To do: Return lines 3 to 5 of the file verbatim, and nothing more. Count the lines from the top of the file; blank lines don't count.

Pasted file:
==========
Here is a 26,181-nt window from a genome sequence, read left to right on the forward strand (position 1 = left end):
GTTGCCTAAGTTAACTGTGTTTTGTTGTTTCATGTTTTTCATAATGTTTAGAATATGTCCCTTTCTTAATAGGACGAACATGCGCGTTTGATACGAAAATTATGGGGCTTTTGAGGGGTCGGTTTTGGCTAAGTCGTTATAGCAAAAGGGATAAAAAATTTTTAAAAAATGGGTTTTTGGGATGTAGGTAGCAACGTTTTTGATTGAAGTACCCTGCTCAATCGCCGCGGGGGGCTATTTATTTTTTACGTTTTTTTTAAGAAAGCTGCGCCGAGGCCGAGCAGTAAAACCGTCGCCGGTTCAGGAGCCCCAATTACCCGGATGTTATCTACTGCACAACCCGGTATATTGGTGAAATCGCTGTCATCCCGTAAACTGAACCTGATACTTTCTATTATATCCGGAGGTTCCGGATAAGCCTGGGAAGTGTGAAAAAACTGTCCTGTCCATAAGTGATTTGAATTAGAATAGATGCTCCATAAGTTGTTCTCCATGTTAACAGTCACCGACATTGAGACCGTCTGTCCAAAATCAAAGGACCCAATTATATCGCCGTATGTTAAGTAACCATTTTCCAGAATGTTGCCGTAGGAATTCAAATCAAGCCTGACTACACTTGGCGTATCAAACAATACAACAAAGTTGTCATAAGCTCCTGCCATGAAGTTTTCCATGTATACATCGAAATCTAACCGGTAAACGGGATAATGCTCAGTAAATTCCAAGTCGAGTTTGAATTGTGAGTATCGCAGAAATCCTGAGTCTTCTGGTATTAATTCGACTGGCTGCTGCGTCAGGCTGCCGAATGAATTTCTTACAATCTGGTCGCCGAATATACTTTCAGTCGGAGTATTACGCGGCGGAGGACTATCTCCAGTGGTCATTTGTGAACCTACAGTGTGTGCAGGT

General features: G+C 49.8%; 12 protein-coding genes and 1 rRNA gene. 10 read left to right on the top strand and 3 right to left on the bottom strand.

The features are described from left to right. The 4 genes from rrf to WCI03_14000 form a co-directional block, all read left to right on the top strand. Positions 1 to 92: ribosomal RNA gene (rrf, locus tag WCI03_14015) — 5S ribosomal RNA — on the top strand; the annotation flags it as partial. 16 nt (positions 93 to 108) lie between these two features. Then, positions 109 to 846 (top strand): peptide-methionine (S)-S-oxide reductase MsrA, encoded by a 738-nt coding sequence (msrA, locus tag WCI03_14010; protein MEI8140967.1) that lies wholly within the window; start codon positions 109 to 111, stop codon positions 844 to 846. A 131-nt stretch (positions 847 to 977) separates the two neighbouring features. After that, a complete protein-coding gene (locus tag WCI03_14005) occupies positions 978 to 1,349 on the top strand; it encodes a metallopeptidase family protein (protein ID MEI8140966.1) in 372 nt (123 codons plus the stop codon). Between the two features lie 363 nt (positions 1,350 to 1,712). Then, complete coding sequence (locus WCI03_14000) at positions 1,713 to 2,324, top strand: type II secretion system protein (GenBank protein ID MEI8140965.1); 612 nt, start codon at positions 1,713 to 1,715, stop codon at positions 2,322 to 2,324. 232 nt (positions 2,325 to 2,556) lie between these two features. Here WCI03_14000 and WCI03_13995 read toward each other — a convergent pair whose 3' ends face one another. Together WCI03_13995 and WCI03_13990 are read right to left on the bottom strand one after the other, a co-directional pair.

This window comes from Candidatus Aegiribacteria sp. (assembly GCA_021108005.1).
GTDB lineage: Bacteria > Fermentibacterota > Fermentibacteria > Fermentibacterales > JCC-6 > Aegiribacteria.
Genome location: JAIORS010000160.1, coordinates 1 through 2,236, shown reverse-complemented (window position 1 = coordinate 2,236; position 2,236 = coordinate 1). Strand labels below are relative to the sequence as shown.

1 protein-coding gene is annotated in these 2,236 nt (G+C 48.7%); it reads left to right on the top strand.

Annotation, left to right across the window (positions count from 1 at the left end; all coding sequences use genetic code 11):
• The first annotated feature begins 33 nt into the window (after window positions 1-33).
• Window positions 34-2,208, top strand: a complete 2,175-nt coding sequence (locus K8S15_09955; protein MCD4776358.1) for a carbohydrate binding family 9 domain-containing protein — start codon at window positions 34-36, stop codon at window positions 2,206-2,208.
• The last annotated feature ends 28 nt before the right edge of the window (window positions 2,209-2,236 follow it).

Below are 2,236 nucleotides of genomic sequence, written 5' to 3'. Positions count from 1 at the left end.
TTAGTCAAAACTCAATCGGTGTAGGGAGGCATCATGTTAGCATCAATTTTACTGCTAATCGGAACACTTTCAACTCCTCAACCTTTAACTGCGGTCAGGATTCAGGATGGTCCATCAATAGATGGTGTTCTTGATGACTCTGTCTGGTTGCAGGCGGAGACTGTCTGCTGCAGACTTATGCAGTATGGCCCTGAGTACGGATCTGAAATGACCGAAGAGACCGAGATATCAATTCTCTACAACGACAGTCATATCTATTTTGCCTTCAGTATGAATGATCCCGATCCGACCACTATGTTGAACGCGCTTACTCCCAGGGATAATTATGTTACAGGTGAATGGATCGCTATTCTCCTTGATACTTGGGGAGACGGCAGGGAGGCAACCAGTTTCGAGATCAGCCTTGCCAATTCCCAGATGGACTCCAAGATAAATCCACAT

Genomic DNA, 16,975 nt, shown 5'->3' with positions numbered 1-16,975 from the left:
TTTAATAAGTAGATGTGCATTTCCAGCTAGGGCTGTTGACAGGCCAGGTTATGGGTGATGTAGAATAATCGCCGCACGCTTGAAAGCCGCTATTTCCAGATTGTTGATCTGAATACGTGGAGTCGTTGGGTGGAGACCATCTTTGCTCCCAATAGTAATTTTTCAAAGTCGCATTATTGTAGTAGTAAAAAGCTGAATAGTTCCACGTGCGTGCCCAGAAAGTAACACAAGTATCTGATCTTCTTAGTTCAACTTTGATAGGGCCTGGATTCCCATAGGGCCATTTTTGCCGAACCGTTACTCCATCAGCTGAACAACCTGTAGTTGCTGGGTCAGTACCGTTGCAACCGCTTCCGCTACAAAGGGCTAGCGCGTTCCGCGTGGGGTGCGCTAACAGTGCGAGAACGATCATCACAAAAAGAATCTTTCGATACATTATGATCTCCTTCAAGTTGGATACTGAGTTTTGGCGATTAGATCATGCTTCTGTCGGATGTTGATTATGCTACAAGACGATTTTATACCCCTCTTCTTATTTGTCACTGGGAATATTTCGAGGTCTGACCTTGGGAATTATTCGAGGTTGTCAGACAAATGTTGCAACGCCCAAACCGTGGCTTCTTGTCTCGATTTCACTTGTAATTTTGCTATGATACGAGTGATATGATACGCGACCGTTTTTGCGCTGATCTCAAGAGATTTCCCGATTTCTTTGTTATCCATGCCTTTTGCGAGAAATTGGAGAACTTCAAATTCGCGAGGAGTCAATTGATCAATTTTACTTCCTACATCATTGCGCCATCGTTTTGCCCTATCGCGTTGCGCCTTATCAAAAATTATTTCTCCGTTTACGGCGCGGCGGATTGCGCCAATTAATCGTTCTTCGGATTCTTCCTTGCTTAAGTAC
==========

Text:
General features: G+C 49.8%; 12 protein-coding genes and 1 rRNA gene. 10 read left to right on the top strand and 3 right to left on the bottom strand.

The features are described from left to right. The 4 genes from rrf to WCI03_14000 form a co-directional block, all read left to right on the top strand. Positions 1 to 92: ribosomal RNA gene (rrf, locus tag WCI03_14015) — 5S ribosomal RNA — on the top strand; the annotation flags it as partial. 16 nt (positions 93 to 108) lie between these two features. Then, positions 109 to 846 (top strand): peptide-methionine (S)-S-oxide reductase MsrA, encoded by a 738-nt coding sequence (msrA, locus tag WCI03_14010; protein MEI8140967.1) that lies wholly within the window; start codon positions 109 to 111, stop codon positions 844 to 846. A 131-nt stretch (positions 847 to 977) separates the two neighbouring features. After that, a complete protein-coding gene (locus tag WCI03_14005) occupies positions 978 to 1,349 on the top strand; it encodes a metallopeptidase family protein (protein ID MEI8140966.1) in 372 nt (123 codons plus the stop codon). Between the two features lie 363 nt (positions 1,350 to 1,712). Then, complete coding sequence (locus WCI03_14000) at positions 1,713 to 2,324, top strand: type II secretion system protein (GenBank protein ID MEI8140965.1); 612 nt, start codon at positions 1,713 to 1,715, stop codon at positions 2,322 to 2,324. 232 nt (positions 2,325 to 2,556) lie between these two features. Here WCI03_14000 and WCI03_13995 read toward each other — a convergent pair whose 3' ends face one another. Together WCI03_13995 and WCI03_13990 are read right to left on the bottom strand one after the other, a co-directional pair.

This window comes from Candidatus Aegiribacteria sp. (assembly GCA_021108005.1).